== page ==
They are said to write as fine as a crow-quill, and as firm as a swan-quill - to possess considerable elasticity, and produce an uniform manuscript, unattainable by ordinary pens. Mr. Doughty states, that "some of his ruby pens have been in constant use upwards of six years, and continue still perfect; and that if a little care be taken of the nibs, by preventing their being struck against hard substances, and occasionally washing them with soap and water, with a little brushing, they will be found, notwithstanding their first cost, economic pens." The rhodium pens, consisting of two flat strips of gold placed angularly side by side, and tipped with a hard metallic alloy, are very durable, though not equal to the ruby nibbed. Under the head Inkstand, we have given Mr. Doughty's contrivance to prevent injury to his pen-nibs in dipping for ink.
The first decided attempt to introduce metallic pens to general use, was made by Mr. Wise, whose "perpetual pens " will doubtless be remembered by many of our readers. The name of Wise was rendered conspicuous in most of our stationers'shops, some twenty-five or thirty years since, as the original inventor and genuine manufacturer of the steel pens; they consisted of a barrel-pen of steel, mounted in a bone case, for convenience for carrying in the pocket. Notwithstanding his productions possessed but in a very remote degree the requisite properties of a writing instrument, and were extremely dear, he managed to make a scanty livelihood out of the business, by dint of unwearied exertions in promoting their sale. Mr. Donkin subsequently made some excellent steel pens, but the price was high, and the demand inconsiderable. This description of pen has recently been very much improved, especially by Mr. Joseph Gillott, of Birmingham, who is the largest manufacturer of steel pens in the world, converting annually upwards of forty tons of fine steel into writing pens. The improvement has been accomplished by employing metal of a better quality in a thinner and more elastic state - by making the slit shorter, and by more carefully attending to the finish and temper of the pens.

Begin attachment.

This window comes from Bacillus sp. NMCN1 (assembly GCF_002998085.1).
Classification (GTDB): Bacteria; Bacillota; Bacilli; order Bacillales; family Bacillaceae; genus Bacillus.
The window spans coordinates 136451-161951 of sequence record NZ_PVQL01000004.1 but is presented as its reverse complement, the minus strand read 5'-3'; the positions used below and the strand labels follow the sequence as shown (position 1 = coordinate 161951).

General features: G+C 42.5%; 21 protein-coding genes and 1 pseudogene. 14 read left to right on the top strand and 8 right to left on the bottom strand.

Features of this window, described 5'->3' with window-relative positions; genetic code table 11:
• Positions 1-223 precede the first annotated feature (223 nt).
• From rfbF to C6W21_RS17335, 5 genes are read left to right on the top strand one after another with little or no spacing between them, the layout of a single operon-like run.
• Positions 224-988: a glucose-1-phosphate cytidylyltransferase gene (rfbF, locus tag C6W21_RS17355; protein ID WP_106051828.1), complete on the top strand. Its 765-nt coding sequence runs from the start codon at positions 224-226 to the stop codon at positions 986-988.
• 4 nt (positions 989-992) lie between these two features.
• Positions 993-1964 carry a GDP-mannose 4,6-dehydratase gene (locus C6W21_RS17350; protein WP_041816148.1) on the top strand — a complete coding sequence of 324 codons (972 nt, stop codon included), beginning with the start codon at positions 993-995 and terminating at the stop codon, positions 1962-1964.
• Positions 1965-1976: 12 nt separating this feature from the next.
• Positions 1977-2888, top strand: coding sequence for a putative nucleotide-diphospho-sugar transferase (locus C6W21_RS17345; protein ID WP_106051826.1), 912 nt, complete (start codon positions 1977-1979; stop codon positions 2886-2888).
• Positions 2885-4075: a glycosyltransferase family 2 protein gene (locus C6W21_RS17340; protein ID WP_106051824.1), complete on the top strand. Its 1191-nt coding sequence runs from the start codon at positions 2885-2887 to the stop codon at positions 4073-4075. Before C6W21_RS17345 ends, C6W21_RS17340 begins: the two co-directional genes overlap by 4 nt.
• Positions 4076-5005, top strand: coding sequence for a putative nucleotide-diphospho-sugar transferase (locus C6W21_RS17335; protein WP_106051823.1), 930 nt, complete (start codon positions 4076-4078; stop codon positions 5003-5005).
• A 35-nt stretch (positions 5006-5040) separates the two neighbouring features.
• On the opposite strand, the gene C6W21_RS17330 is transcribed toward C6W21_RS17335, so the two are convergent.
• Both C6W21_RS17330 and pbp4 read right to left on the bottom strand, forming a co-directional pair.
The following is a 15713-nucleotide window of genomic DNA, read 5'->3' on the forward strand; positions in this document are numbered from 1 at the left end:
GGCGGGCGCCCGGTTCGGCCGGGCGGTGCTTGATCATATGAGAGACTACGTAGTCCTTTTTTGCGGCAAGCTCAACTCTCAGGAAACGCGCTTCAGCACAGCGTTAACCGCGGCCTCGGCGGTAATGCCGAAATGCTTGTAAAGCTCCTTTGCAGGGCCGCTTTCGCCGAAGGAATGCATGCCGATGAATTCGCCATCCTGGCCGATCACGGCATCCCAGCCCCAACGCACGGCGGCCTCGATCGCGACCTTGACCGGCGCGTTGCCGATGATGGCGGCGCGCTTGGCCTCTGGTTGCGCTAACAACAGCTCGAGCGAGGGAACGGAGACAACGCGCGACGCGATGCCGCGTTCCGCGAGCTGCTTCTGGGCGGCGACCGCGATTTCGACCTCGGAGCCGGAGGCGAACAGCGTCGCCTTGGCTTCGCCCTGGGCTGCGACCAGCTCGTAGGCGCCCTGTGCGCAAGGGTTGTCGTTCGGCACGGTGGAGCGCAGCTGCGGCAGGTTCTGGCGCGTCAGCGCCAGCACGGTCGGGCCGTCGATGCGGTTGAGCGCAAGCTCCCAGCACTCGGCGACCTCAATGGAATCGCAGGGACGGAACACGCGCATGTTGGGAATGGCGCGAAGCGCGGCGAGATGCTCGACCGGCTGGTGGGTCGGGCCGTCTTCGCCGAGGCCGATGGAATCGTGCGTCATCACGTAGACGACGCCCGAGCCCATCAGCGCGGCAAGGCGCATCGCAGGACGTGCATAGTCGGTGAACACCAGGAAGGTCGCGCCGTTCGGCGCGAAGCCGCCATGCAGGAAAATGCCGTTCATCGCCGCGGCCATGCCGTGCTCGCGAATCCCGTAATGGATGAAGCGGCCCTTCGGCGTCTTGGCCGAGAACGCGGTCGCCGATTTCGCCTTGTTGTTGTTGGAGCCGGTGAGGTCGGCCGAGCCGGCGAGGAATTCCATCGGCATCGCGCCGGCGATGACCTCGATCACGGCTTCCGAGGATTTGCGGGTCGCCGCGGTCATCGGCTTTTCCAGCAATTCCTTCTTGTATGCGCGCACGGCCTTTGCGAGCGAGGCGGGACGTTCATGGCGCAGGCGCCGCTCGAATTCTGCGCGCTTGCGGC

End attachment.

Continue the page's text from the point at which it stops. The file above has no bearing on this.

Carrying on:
These improvements in quality have also been attended with so great a reduction in price, that a gross of the improved steel nibs may now be purchased for very little more than was formerly charged for one of Wise's pens. The common three-slit pen, that is, the pen with a slit on each side of the central slit, is with many persons still a favourite, and some of these pens seem to embody most of the advantages of which metallic pens are susceptible. Their present excellence and extreme cheapness seems to promise the almost entire disuse of quills, although, up to the present time, there has been no falling off in the demand for this article.